Days 80 - 84 : Snowdonia National Park

At this point, in order to understand our choice of destinations it might be useful to introduce you to Atack-opoly

A gift that sat unopened on a shelf for many years has become our overall plan for this trip. It's a make-your-own monopoly type game which we customised with a photos of all the places we want to visit, as voted for by each member of the family. Myriam said she wanted to go fish (sic) and so Fish & Relax is the 'Free Parking' square. If you zoom in a bit you'll see that Snowdonia National Park is on the left hand side and so that's where we went. (We're not doing the spaces in the order they are on the board, nor should you pay too much attention to the East/North/South/West thing.)

We stayed at the southern foot of Snowdon in a lovely campsite which is currently fighting for survival. Beddgelert the nearest village kept us supplied with cakes and coffee and the other things you need when you go out for a cycle in the pouring rain. Once again somehow we managed to be camped yards away from the West Highland railway taking steam trains from Caernarfon to Portmadog and the campsite had it's own station. We had some great interactions with other people at the campsite, and especially the couple who have been managing the site during it's last few weeks of existence. Both the railway and the townsfolk of Beddgelert have opposed the planning application to turn it into a more up-market resort with luxury log cabins.

After a couple of days enjoying the campsite and the forest we took a day-trip out to the Llecwedd slate mine at Blaenau Festiniog.
Given that the industrial heritage of the whole area is mining it was a good way for us to understand the culture of the area and to experience what it is like to work 200m underground. Laura's great-grandfather was a coal-miner in south-Wales so there was also a family story about welsh-mining which helped the children link that place to their own history. The vast slate caverns are actually very beautiful and peaceful in a strange way, at least until the tour gave us all a chance to have a go at drilling into slate with an iron hand-drill. The children were delighted to receive a hand-cut slate roof tile from our tour-guide Phil at the end, and Myriam was so happy to be out of the mine she invited him to join us in our campervan for a day or two. Fortunately for Phil he was a bit too busy to accept.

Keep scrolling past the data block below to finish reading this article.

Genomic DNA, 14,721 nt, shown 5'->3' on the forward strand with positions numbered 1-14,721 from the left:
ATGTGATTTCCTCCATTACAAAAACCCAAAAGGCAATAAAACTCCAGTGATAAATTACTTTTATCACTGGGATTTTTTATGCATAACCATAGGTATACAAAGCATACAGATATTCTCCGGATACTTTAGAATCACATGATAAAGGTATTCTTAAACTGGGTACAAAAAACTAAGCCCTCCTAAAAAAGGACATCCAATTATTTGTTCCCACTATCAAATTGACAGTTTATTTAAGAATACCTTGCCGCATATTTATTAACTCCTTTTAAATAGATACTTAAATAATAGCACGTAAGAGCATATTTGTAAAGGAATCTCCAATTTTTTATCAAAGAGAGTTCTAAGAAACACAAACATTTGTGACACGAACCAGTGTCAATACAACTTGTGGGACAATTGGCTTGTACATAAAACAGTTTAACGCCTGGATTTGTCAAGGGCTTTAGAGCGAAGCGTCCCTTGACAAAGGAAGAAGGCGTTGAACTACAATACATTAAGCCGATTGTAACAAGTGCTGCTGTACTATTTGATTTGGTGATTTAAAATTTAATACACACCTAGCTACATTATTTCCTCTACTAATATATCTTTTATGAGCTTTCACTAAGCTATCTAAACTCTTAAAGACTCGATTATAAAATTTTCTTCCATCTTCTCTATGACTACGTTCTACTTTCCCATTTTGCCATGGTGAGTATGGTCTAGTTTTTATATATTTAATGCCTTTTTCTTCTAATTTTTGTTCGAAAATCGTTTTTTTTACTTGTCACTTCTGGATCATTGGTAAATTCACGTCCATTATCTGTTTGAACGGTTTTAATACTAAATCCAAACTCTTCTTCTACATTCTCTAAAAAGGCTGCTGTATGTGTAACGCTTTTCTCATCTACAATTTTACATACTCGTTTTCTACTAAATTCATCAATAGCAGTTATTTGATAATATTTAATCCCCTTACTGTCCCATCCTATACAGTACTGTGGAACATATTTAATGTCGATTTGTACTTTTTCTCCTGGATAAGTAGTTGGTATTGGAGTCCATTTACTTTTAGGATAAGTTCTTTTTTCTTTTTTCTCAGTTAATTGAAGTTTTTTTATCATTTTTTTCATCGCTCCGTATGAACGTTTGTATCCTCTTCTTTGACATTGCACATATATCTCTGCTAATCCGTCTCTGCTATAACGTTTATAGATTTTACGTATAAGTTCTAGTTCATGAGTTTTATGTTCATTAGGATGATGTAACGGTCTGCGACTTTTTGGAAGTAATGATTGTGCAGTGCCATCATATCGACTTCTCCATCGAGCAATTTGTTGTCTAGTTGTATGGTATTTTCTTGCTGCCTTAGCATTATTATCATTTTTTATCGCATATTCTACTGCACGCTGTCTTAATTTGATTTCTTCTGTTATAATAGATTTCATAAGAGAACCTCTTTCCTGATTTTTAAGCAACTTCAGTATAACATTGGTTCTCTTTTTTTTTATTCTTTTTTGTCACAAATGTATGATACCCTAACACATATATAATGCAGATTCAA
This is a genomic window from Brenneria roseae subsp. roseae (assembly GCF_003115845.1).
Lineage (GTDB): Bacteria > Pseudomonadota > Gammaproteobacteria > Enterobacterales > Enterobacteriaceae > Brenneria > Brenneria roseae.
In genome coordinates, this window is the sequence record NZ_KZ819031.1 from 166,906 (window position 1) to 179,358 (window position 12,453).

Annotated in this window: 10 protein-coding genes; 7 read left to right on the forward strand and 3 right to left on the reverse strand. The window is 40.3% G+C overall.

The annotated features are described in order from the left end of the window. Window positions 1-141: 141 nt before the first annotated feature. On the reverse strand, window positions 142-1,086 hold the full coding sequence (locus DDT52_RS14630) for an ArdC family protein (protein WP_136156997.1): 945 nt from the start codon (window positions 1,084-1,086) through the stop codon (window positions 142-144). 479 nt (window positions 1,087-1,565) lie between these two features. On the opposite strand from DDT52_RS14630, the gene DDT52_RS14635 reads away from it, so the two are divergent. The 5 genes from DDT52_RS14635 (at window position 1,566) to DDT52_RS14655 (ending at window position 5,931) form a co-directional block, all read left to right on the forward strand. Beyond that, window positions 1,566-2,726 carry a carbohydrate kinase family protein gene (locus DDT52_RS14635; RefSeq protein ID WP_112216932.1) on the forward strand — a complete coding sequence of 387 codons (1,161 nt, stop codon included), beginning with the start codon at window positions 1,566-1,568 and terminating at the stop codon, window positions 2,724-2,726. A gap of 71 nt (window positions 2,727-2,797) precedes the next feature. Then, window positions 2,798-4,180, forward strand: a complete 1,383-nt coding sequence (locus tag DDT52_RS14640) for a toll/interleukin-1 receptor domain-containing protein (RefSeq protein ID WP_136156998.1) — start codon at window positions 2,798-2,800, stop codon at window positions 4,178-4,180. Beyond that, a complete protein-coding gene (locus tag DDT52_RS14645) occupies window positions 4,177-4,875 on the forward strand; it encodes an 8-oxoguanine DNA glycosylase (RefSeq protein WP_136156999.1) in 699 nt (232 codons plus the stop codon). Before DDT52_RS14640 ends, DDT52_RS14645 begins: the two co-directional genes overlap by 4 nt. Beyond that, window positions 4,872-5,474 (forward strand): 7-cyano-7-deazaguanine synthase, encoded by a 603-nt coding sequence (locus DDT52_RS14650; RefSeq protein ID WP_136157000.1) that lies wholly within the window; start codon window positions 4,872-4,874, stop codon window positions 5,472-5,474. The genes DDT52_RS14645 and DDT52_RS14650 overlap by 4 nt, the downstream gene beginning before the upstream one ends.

We originally intended to climb Snowdon with the help of the mountain railway, but upon investigation we worked out it was going to cost us close to £120 to get the whole family a return ticket for the 4.7 mile journey to the summit. That makes the Heathrow Express look like good value.

In the end we decided that we would regret not having hiked up the mountain and so our last full day was to be an ascent of the second-highest peak in the UK. Armed with snacks with enough calories to feed a welsh rugby team and waterproofs for every nook and cranny we set off at 9:40 in the morning up the Snowdon Ranger path a few miles up the road from our campsite. We didn't really expect to all make it to the summit but we didn't want to rule it out and so we set off for the 4 mile walk and 960m climb at Myriam's pace.

The low-cloud hanging over the mountain top wasn't very inviting and so when the path started to steepen and the wind strengthened Laura and Myriam decided to head back down while the boys party continued on. We came close to giving up a couple of times as our legs got weary but with a big effort we finally made it to the summit at 13:45. It felt great to stand in cloud with zero-visibility surrounded by people who had paid £25 each for the privilege of being blown off their feet while we had got the same experience for free. On the way back down the boys were exuberant and grateful for being partly dragged to the top. As we descended out of the cloud and the sun broke through and lit up the various lakes in the valley below, they were literally bouncing on and sliding down the slate boulders which constitute the path at that point, with no hint that they were 5 hours in to an 8-mile hike. We ran the last 500 metres in order to catch the bus back to the campsite and so managed the whole hike in 6 hours and 10 minutes, including a picnic.

Laura and Myriam were able to catch a steam train back to the campsite - which cost about a fiver.

With another space on the Atack-opoly board crossed out we're now back in Wrightington for a few days. Stay tuned for our next adventure...


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